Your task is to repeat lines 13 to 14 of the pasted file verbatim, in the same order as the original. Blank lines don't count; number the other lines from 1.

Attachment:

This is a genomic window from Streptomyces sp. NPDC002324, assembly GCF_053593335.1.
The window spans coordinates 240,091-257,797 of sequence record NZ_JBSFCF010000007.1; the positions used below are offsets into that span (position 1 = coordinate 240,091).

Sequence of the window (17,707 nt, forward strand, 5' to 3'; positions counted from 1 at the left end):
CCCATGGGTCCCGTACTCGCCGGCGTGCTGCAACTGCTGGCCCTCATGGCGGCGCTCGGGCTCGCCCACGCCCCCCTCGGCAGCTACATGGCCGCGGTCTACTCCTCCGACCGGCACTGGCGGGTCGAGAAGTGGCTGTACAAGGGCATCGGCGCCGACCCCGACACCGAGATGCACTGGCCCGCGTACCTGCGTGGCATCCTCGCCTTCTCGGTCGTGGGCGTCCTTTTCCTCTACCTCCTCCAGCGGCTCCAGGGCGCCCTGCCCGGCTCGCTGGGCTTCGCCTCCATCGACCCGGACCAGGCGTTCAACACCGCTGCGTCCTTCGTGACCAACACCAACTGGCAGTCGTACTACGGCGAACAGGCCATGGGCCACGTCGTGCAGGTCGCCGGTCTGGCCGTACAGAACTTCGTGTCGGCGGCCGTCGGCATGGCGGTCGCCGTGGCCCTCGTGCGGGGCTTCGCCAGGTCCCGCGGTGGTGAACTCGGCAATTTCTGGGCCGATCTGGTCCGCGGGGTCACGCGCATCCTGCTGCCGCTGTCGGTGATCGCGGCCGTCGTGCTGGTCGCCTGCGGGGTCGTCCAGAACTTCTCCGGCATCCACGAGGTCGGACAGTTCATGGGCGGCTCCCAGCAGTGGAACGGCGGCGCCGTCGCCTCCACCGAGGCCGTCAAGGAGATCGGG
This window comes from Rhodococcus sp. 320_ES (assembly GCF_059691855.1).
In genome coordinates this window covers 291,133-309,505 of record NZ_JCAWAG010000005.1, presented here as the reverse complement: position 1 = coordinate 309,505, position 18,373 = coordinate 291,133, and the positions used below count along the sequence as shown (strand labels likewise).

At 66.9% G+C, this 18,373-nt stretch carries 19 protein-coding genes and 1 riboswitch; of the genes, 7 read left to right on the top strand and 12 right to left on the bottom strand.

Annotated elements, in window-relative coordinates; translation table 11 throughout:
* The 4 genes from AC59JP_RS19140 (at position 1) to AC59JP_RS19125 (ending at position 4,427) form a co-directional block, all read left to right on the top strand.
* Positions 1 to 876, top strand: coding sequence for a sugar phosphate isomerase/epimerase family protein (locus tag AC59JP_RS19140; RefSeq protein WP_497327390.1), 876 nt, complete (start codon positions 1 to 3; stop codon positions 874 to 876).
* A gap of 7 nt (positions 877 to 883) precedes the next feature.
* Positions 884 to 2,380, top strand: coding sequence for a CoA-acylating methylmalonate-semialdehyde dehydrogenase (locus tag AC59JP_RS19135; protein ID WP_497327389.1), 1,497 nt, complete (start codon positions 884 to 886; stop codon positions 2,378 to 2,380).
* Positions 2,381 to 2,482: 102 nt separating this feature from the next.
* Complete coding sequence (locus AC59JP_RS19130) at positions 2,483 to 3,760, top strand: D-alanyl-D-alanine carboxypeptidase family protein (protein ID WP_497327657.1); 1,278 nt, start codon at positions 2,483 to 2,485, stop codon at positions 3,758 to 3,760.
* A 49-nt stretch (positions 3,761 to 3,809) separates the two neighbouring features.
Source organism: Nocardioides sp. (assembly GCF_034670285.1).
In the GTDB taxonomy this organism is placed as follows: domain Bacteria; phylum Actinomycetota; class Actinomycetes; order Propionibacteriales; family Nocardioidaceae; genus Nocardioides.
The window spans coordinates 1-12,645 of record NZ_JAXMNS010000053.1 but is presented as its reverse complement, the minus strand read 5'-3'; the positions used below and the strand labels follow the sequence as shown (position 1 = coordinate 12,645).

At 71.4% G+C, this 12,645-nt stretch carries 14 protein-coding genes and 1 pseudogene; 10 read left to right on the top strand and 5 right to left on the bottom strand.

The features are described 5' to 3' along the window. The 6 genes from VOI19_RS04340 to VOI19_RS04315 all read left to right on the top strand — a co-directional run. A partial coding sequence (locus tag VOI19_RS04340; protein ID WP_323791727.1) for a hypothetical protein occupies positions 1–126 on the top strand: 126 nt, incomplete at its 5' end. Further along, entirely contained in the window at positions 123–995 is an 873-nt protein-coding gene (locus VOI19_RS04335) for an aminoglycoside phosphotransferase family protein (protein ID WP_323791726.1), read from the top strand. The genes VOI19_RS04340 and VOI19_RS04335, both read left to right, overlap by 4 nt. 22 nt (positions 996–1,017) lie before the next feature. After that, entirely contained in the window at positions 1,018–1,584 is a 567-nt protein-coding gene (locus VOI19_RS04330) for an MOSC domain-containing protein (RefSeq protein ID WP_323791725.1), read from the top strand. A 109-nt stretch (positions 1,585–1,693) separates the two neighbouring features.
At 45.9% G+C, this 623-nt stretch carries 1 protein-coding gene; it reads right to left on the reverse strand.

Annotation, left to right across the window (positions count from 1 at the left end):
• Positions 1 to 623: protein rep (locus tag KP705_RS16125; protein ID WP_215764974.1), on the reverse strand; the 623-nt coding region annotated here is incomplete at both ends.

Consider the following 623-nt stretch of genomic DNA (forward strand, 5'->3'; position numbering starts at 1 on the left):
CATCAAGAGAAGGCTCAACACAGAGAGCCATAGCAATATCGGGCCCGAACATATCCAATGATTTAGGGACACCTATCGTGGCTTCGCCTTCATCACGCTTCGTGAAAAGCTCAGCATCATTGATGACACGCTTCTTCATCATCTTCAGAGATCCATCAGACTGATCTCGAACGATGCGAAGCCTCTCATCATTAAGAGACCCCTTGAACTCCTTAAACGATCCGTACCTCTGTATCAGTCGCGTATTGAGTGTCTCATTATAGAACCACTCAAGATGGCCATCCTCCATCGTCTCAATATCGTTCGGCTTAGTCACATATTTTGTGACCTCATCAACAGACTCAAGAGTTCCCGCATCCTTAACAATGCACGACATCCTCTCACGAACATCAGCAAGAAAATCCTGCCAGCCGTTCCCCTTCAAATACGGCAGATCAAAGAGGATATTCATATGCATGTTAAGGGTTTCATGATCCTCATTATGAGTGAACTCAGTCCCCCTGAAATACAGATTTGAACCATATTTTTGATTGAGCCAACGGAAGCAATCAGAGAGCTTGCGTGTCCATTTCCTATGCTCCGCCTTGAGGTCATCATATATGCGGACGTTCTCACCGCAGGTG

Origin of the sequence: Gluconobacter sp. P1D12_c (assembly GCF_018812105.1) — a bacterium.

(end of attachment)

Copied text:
* Positions 2,381 to 2,482: 102 nt separating this feature from the next.
* Complete coding sequence (locus AC59JP_RS19130) at positions 2,483 to 3,760, top strand: D-alanyl-D-alanine carboxypeptidase family protein (protein ID WP_497327657.1); 1,278 nt, start codon at positions 2,483 to 2,485, stop codon at positions 3,758 to 3,760.